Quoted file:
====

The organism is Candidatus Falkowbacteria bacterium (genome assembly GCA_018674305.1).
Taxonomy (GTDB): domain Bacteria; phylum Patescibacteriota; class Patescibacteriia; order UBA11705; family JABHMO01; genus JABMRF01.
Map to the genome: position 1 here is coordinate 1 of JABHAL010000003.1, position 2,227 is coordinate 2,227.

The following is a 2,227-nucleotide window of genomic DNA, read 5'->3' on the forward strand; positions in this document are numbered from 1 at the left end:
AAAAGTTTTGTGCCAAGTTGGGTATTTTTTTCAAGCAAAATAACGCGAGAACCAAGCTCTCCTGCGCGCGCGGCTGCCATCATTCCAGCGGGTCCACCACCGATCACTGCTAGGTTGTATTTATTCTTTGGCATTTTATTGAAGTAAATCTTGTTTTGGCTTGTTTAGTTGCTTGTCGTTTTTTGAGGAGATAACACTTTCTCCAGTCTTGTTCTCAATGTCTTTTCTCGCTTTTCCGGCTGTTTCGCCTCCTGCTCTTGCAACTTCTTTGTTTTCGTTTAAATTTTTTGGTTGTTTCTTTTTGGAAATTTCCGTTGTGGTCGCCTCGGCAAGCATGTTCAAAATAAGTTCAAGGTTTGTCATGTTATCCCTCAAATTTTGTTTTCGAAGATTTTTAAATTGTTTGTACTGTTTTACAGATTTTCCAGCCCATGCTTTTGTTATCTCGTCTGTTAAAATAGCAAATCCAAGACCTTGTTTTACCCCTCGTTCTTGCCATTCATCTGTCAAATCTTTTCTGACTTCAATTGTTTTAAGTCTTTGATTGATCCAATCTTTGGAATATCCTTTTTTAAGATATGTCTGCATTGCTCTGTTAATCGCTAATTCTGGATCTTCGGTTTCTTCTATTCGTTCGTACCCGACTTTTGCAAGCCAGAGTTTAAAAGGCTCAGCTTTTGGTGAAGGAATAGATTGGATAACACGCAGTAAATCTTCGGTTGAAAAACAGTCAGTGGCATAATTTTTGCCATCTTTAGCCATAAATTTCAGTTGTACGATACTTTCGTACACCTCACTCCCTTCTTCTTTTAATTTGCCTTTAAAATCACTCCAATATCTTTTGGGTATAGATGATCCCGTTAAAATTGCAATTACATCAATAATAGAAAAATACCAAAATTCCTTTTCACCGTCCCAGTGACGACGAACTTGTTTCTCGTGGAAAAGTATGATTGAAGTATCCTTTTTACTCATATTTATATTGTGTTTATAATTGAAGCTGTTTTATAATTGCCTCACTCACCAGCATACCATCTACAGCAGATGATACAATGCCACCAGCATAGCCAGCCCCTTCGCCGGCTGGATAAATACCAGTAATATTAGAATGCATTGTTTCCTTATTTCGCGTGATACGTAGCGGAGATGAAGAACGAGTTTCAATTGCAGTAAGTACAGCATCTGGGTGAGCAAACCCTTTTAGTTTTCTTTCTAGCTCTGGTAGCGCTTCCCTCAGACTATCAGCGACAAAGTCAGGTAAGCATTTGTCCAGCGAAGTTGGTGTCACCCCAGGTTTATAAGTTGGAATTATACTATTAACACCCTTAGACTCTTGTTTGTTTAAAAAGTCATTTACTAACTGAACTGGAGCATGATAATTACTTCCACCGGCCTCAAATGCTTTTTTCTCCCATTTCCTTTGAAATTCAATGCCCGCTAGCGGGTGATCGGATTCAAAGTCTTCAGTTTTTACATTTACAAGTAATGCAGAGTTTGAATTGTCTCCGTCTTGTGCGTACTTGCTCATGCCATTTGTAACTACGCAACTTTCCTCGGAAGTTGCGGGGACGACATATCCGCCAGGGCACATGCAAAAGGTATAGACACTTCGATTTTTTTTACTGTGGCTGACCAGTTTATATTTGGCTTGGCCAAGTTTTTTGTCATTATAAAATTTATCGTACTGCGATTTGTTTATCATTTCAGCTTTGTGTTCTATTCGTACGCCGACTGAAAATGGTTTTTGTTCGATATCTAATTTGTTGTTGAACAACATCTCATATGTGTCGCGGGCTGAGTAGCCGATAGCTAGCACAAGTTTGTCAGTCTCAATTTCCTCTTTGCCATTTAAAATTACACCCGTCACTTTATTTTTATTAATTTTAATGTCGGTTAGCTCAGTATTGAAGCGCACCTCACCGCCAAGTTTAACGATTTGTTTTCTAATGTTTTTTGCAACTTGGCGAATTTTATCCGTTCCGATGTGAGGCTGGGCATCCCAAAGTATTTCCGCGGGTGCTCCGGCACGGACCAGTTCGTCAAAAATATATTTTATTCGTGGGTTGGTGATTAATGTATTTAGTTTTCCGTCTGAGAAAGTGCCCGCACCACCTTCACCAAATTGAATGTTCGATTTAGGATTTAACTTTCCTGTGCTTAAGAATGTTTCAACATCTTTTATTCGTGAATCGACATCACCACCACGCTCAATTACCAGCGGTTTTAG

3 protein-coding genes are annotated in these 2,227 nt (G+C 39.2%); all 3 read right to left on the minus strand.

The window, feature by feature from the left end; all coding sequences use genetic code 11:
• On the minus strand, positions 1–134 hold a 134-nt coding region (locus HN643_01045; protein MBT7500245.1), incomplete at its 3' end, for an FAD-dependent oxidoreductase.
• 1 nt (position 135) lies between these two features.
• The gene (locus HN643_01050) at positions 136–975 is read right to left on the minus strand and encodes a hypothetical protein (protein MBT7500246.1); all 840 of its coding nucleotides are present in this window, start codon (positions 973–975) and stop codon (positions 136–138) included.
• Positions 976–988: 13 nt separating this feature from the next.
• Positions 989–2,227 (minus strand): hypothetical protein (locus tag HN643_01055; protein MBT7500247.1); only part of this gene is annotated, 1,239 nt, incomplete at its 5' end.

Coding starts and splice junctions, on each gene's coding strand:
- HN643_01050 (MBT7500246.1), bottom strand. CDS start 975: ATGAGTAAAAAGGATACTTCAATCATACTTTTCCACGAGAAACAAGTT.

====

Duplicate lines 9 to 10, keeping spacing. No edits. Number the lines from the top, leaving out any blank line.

• 1 nt (position 135) lies between these two features.
• The gene (locus HN643_01050) at positions 136–975 is read right to left on the minus strand and encodes a hypothetical protein (protein MBT7500246.1); all 840 of its coding nucleotides are present in this window, start codon (positions 973–975) and stop codon (positions 136–138) included.